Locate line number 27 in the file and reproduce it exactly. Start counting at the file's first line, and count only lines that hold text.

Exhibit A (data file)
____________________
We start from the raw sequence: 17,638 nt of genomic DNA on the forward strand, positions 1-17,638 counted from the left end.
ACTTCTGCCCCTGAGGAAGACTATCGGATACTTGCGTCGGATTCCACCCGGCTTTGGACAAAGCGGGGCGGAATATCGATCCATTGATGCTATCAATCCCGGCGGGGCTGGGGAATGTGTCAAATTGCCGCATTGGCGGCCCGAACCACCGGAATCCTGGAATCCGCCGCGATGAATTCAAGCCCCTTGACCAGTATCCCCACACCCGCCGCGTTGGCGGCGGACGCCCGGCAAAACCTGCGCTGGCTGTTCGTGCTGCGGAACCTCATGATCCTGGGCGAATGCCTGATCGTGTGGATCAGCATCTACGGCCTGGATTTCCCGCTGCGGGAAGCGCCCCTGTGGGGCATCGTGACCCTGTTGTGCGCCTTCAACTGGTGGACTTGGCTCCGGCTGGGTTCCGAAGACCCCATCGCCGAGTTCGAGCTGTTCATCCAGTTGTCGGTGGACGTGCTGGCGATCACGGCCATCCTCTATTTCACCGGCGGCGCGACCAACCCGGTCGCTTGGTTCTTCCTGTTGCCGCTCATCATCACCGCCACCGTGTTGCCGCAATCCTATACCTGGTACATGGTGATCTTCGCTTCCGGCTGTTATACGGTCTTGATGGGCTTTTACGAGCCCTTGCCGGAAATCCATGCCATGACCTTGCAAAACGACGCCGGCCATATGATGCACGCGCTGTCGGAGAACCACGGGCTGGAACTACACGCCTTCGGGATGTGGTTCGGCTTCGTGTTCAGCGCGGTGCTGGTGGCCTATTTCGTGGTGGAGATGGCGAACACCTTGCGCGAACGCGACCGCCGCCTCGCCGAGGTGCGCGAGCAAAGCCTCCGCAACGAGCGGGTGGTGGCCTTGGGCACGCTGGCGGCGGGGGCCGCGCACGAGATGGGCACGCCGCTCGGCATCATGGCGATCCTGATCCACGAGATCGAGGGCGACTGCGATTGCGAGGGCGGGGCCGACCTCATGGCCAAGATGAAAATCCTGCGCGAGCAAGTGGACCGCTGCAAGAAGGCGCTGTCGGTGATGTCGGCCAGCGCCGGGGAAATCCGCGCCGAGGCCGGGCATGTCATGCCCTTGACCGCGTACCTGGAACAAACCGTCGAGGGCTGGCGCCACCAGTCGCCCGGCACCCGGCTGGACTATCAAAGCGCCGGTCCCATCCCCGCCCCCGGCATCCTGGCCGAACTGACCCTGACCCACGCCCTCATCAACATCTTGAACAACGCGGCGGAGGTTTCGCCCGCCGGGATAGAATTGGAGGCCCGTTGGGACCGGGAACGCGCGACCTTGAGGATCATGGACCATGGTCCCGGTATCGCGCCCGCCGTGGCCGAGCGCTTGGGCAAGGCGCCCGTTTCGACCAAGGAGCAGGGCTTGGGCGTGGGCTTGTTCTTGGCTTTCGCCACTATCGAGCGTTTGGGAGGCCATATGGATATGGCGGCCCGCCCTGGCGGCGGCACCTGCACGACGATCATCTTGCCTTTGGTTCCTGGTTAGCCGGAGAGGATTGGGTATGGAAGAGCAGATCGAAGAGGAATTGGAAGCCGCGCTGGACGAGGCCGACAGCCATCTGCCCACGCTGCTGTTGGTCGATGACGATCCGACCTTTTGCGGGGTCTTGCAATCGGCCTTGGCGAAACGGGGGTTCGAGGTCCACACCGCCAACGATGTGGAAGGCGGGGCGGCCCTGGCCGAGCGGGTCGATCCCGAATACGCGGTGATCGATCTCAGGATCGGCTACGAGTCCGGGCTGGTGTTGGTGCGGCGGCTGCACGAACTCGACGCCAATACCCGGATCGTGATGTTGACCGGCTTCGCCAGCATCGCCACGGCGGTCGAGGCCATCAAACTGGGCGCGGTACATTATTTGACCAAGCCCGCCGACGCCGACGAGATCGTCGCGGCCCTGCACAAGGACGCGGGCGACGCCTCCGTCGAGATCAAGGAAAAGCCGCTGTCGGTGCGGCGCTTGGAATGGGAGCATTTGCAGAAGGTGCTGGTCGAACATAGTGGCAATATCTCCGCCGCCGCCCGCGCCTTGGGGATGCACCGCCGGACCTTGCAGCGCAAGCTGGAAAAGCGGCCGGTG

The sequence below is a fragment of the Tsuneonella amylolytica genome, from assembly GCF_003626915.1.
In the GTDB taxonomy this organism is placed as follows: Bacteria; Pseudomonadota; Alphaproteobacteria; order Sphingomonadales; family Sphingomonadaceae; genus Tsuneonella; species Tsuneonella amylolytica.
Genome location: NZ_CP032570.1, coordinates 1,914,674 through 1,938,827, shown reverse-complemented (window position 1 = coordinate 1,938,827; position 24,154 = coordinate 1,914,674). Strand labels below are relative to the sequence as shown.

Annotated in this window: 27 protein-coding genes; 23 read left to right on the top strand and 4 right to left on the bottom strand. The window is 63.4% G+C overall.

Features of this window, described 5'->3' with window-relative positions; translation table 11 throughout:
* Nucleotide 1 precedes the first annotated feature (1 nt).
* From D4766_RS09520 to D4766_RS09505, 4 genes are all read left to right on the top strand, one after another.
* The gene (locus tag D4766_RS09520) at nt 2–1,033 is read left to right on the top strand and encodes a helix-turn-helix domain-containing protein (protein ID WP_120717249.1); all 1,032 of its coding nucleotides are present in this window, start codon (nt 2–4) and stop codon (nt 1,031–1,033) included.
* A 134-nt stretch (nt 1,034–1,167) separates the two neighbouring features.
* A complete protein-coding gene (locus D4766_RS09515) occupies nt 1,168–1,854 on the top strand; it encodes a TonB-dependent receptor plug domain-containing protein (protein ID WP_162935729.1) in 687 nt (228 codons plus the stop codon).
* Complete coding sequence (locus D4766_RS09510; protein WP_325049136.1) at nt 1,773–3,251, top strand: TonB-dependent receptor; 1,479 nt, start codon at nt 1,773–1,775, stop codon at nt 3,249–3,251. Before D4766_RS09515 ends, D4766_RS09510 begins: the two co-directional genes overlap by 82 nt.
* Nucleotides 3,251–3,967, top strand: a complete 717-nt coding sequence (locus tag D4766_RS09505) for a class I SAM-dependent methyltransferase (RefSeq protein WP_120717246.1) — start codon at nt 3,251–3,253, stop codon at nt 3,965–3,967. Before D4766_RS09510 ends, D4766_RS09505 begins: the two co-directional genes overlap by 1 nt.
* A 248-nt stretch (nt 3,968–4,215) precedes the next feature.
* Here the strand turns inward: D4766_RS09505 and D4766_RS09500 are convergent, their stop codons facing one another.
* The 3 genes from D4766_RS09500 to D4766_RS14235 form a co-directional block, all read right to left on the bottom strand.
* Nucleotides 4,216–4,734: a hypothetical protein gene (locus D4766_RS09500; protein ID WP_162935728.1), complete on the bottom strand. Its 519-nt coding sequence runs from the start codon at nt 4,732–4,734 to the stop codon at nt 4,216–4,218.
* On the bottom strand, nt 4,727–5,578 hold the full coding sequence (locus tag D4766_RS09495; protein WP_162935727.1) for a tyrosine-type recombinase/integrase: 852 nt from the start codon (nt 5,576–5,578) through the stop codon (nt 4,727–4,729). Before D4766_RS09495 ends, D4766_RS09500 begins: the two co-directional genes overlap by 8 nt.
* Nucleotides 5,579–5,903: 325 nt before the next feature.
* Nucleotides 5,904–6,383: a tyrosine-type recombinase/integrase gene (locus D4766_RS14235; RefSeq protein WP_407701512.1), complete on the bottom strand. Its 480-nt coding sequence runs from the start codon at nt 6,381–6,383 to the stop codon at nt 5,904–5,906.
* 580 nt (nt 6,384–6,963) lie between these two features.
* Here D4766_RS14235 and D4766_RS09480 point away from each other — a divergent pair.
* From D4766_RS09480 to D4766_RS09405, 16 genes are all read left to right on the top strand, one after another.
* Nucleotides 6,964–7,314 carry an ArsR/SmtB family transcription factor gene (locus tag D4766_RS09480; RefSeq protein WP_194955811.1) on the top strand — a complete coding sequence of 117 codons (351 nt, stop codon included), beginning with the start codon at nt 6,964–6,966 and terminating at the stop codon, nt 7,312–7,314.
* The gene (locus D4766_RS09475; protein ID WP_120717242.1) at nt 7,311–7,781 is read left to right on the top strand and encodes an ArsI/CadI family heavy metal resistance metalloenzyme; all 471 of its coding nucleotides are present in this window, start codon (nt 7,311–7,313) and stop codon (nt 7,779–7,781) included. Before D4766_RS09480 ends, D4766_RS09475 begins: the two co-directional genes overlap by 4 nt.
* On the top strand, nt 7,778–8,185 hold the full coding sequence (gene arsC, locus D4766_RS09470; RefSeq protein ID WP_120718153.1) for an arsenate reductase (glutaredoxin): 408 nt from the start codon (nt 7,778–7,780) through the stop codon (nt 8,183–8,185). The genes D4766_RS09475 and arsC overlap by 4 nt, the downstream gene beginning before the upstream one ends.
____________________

* On the top strand, nt 7,778–8,185 hold the full coding sequence (gene arsC, locus D4766_RS09470; RefSeq protein ID WP_120718153.1) for an arsenate reductase (glutaredoxin): 408 nt from the start codon (nt 7,778–7,780) through the stop codon (nt 8,183–8,185). The genes D4766_RS09475 and arsC overlap by 4 nt, the downstream gene beginning before the upstream one ends.